The clinical syndrome of drug-induced parkinsonism exactly mimics idiopathic Parkinson disease in individual patients, so one cannot reliably distinguish drug-induced parkinsonism from idiopathic Parkinson disease in a patient taking a dopamine-blocking drug. Even though this is a drug-induced syndrome, signs may be asymmetric in half the patients (Hardie and Lees 1988; Sethi and Zamrini 1990). Not all of the cardinal features of idiopathic Parkinson disease are necessarily present, and they are variably severe in an idiosyncratic manner, so some patients have tremor but little else, whereas others may be more akinetic or rigid. Patients tend to be unaware of their parkinsonism when mild except for tremor (Lohr et al 1987). Nonmotor features of idiopathic Parkinson disease have not been well studied in drug-induced parkinsonism, and 2 studies of olfaction have obtained conflicting results of smell impairment (Lee et al 2007; Kruger et al 2008).
Drug-induced parkinsonism tends to develop slowly, over days to weeks (Freyhan 1959; Ayd 1961). The onset is dose-related and most patients develop signs within about 3 weeks (Freyhan 1959; Levinson et al 1990). Some patients develop parkinsonism after years on a stable dose of a drug, raising the question as to whether they have developed idiopathic Parkinson disease or have simply become more sensitive. Rigidity and impaired arm-swing are the most common early signs, with tremor marking the onset in only about one third of cases (Ayd 1961).
The cardinal features of Parkinson disease are rigidity, akinesia, bradykinesia, tremor at rest, and impaired posture and balance. Minor features, helpful but not reliable for diagnosis, include micrographia, difficulty performing 2 different tasks simultaneously, fatigue, and hypophonic speech with hesitancy or even stuttering.
Other problems present in Parkinson disease such as depression, loss of interest and initiative, and a sense of weakness may overlap with the underlying psychiatric illness. There also may be drug side effects that are unrelated to the parkinsonism, such as orthostatic hypotension, weight gain, hormonal dysregulation, diabetes, and others.
Akinesia refers to the absence of, but more accurately the paucity of, spontaneous unconscious movements. Parkinsonian patients blink less and swallow less (hence the drooling) than normal patients. This is usually but not always related to bradykinesia, the slowness of motor activities. Parkinsonian patients initiate movements and complete them more slowly than normal. This is manifest in slower dressing, toileting, walking, writing, cooking, etc. On testing coordinated movements, one sees not only slowness but also a loss of amplitude on repeating tasks such as rapid alternating hand movements, finger tapping, or heel tapping. There is also an irregularity of movement due to occasional brief movement arrests. Patients lose dexterity for tasks such as buttoning, using zippers, and sewing, which then exaggerate the slowness of the grosser movements. It should be noted that occasional patients have a dissociation between akinesia and bradykinesia.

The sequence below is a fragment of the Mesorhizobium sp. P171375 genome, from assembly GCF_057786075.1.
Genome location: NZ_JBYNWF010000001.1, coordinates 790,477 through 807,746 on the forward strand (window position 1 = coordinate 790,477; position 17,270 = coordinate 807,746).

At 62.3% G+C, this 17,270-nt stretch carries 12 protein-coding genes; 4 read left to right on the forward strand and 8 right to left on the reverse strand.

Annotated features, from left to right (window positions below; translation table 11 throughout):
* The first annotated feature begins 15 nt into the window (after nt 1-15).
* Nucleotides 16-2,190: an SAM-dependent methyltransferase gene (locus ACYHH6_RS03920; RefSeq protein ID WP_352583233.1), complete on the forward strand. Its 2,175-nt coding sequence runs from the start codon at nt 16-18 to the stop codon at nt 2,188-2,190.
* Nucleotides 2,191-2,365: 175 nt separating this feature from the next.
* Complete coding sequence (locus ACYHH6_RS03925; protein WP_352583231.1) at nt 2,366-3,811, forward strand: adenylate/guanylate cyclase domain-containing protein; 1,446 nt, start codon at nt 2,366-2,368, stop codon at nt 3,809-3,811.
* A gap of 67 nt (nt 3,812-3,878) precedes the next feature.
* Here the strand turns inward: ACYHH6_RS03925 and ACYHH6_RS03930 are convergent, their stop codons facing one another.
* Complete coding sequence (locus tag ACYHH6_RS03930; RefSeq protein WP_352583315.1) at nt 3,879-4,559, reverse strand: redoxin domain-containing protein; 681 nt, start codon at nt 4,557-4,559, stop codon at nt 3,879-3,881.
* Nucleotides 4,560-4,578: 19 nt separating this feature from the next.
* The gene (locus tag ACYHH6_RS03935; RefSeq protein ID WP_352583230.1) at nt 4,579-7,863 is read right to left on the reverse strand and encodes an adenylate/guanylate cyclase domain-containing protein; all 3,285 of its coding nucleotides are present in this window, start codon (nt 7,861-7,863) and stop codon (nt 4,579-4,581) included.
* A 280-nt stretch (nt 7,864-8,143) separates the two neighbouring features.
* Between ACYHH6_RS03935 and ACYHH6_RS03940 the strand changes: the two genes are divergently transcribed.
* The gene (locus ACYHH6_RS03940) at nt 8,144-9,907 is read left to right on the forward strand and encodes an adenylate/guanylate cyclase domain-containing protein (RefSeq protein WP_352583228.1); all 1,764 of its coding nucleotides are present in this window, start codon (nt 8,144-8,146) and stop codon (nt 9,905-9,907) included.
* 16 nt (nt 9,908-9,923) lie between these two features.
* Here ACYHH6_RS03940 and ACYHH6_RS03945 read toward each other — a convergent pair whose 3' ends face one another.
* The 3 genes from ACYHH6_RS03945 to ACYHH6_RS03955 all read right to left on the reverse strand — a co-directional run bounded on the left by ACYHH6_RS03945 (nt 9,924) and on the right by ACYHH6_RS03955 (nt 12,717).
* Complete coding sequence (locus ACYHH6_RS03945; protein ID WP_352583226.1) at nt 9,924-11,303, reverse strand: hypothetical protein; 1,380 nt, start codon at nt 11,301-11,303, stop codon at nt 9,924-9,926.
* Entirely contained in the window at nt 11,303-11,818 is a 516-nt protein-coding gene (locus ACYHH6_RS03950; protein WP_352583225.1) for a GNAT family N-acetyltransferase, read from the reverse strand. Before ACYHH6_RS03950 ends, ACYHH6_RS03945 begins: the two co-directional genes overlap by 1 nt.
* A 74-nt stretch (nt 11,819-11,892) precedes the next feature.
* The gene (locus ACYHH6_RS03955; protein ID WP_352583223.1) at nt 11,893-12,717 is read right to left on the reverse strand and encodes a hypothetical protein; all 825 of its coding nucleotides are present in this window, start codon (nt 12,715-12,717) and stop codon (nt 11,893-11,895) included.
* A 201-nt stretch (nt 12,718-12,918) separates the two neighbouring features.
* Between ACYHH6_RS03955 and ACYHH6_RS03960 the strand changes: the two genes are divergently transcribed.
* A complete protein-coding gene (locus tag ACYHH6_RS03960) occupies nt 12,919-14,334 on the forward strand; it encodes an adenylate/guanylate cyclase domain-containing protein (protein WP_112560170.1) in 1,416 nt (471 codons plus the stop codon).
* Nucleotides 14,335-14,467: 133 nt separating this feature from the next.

The tremor is a rest tremor that resolves with movement but is often present with sustained postures. Typically, as in Parkinson disease, it affects fingers, hands, jaw, and, less frequently, tongue and feet. The head is almost invariably spared. Rigidity is the resistance felt when moving a limb that is relaxed. Cogwheeling is not a sine qua non of the disorder. Rigidity may affect any joint, including the neck. Postural abnormalities are common. Parkinsonian patients have a flexed posture both sitting and standing, so they appear stooped. This is not always due to rigidity, but rather, can represent an aberrant orientation that may even result in tilting to 1 side in addition to being flexed. Balance may be impaired as well. The parkinsonian gait is stereotypical with a reduced stride, reduced arm-swing, and a tendency to turn en bloc. In younger drug-induced parkinsonism patients, mild stooping and reduced arm-swing are the only gait abnormalities, and these may be so minor as to escape detection on routine exam.
Individual susceptibility to all the extrapyramidal side effects of dopamine-blocking drugs is highly variable. Some patients develop no sign of drug-induced parkinsonism on huge doses whereas others are sensitive. Most people, however, show signs of drug-induced parkinsonism if treated with high doses of neuroleptics. Although drug-induced parkinsonism may exactly mimic idiopathic Parkinson disease, there tends to be significantly less tremor in drug-induced parkinsonism patients (Akbostanci et al 1999). This could be due to the younger age of most patients with drug-induced parkinsonism or to differences between the 2 conditions.
The course of drug-induced parkinsonism is also variable (Hardie and Lees 1988). Many patients maintained only on neuroleptics without antiparkinson drugs improve over time, but what percentage and to what degree are unclear. Most patients reach a plateau in terms of their drug-induced parkinsonism on a stable dose of neuroleptic and maintain this level or improve. Only in the elderly is this not true and progressive parkinsonism may occur, presumably due either to the onset of idiopathic Parkinson disease or to increased sensitivity of the aging brain.